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Does nimodipine reduce mortality and secondary ischaemic events after subarachnoid haemorrhage?
  1. G Brown, Specialist Registrar,
  2. S Carley, Consultant
  1. Department of Emergency Medicine, Manchester Royal Infirmary, Oxford Road, Manchester M13 9WL, UK; kevin.mackway-jonesman.ac.uk

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    Report by G Brown, Specialist RegistrarChecked by S Carley, Consultant

    Abstract

    A short cut review was carried out to establish whether nimodipine is better than placebo at reducing mortality and neurological sequelae in patients with subarachnoid haemorrhage. Altogether 465 papers were found using the reported search, of which one presented the best evidence to answer the clinical question. The author, date and country of publication, patient group studied, study type, relevant outcomes, results and study weaknesses of this best paper are tabulated. A clinical bottom line is stated.

    Clinical scenario

    A 24 year old man presents to the emergency department after a sudden headache and collapse. He presents with a GCS of 13 and a weakness of the left side. Computed tomography confirms a subarachnoid bleed. You refer him to the neurosurgeons who suggest giving him nimodipine to reduce cerebral vasospasm. You are too embarrassed to ask why.

    Three part question

    In [patients with proven subarachnoid haemorrhage] is [nimodipine better than placebo] at [resolving mortality and neurological sequelae]?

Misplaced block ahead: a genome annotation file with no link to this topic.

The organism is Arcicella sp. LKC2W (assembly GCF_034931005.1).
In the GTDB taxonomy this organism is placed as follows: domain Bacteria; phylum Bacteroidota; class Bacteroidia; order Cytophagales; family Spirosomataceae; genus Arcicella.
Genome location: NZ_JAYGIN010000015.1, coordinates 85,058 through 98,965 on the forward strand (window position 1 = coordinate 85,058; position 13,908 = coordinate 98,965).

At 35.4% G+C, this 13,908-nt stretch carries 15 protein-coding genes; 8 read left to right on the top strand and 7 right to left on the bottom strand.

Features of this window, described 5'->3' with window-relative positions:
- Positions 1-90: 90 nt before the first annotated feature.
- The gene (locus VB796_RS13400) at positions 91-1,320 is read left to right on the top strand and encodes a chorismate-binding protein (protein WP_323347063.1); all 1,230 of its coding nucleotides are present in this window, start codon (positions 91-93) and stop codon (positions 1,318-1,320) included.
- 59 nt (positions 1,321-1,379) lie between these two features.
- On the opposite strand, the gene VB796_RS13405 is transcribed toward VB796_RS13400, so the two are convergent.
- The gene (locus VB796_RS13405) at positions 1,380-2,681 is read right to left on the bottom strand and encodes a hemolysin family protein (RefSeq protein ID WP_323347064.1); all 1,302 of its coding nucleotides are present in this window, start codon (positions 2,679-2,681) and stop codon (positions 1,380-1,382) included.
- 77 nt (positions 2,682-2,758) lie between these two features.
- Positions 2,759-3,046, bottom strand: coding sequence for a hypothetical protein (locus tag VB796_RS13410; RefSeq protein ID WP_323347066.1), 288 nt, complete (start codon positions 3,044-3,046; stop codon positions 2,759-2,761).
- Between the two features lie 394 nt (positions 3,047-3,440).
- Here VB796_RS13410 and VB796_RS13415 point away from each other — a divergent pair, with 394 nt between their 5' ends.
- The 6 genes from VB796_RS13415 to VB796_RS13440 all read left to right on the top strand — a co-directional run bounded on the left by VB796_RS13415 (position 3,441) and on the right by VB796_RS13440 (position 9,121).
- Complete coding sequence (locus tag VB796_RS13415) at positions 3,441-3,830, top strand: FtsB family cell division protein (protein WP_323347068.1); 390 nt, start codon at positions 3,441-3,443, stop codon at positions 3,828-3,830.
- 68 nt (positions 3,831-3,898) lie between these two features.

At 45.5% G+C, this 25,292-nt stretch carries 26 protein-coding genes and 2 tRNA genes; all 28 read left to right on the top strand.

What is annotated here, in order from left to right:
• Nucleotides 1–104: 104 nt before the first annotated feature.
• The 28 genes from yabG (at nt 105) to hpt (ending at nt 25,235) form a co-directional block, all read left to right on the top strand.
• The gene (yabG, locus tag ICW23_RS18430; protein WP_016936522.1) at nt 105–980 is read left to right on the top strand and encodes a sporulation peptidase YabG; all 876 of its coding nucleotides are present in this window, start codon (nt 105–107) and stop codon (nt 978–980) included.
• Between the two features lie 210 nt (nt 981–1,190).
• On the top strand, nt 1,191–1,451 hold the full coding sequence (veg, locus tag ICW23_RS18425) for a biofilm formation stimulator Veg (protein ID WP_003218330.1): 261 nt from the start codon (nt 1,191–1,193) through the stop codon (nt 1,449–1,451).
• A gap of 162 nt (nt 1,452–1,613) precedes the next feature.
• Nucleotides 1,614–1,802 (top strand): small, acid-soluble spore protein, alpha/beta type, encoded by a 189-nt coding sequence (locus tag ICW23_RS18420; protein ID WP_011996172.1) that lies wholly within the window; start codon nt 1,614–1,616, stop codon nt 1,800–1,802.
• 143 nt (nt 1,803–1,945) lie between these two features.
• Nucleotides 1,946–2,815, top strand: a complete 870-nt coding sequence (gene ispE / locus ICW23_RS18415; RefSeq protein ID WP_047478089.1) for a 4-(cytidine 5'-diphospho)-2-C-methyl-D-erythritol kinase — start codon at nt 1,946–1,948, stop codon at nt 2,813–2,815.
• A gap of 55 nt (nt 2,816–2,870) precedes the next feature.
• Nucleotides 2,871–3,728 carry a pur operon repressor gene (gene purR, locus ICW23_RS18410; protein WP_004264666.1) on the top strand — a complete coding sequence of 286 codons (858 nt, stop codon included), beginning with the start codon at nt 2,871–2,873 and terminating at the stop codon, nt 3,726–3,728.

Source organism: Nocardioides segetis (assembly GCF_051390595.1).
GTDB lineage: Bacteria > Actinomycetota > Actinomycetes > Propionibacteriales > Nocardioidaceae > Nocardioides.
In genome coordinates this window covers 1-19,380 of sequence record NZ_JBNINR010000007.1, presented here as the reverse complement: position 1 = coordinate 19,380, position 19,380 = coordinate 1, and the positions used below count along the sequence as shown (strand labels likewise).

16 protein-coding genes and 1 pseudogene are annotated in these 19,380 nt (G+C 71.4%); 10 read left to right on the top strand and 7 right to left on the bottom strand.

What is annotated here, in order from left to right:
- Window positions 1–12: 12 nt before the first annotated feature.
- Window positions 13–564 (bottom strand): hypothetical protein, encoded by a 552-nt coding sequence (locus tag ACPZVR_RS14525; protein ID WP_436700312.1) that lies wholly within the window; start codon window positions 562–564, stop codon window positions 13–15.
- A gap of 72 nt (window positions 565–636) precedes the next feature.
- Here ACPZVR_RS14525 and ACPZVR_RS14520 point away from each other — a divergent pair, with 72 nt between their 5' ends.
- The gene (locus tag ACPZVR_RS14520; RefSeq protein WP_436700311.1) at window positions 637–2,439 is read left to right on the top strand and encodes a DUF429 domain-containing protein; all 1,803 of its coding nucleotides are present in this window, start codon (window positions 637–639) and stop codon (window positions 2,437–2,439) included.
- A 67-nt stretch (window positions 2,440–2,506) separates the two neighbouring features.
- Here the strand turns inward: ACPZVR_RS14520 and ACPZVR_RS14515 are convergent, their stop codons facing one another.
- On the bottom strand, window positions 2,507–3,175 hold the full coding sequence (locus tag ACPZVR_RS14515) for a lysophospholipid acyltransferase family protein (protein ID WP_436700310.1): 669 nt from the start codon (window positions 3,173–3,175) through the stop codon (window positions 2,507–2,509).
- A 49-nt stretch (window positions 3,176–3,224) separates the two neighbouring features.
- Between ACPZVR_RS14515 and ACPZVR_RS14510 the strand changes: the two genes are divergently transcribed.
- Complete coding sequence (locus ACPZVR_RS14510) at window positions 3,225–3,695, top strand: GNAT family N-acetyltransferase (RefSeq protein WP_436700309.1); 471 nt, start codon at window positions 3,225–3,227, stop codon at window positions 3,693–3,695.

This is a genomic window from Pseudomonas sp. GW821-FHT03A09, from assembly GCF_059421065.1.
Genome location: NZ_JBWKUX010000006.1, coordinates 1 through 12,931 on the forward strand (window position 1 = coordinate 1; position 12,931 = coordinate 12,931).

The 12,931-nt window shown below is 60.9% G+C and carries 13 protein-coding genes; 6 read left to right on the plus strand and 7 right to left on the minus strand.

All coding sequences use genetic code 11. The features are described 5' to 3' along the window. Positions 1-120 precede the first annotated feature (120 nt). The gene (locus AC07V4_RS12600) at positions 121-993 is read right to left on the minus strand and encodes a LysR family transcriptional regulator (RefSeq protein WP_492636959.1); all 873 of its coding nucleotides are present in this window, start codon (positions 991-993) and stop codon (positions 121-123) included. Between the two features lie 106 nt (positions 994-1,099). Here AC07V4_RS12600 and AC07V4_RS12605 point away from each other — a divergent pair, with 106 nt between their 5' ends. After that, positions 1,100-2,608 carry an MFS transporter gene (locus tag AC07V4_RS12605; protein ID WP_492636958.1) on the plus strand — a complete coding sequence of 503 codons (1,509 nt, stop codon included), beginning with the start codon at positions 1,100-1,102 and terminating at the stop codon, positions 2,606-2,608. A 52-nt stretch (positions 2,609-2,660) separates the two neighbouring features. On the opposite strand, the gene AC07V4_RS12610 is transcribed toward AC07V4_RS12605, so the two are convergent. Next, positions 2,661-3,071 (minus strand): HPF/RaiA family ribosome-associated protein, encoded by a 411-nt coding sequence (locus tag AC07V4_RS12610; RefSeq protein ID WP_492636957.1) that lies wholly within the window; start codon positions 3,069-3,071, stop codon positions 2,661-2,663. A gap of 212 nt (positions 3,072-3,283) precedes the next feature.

Search strategy

    Medline 1966-01/04 using the Ovid interface. [subarachnoid.mp OR exp subarachnoid hemorrhage] AND [nimodipine.mp OR exp nimodipine] Limit to human, English AND abstracts.

    Search outcome

    Altogether 465 papers found. One recent Cochrane systematic review identified. No relevant papers published after the date of the systematic review. The review was critically appraised (see table 1).

    Table 1

    Comment(s)

    SAH is a devastating illness. Treatment with calcium antagonsits seems to offer a decrease in secondary ischaemic events in these patients. This is shown by the reduction in mortality and clinical findings. Although not specifically investigated in the BET, oral nimodipine appears to be the first choice of drug.

    CLINICAL BOTTOM LINE

    Oral nimodipine is an important adjuvant treatment for SAH.

    Report by G Brown, Specialist RegistrarChecked by S Carley, Consultant

    References

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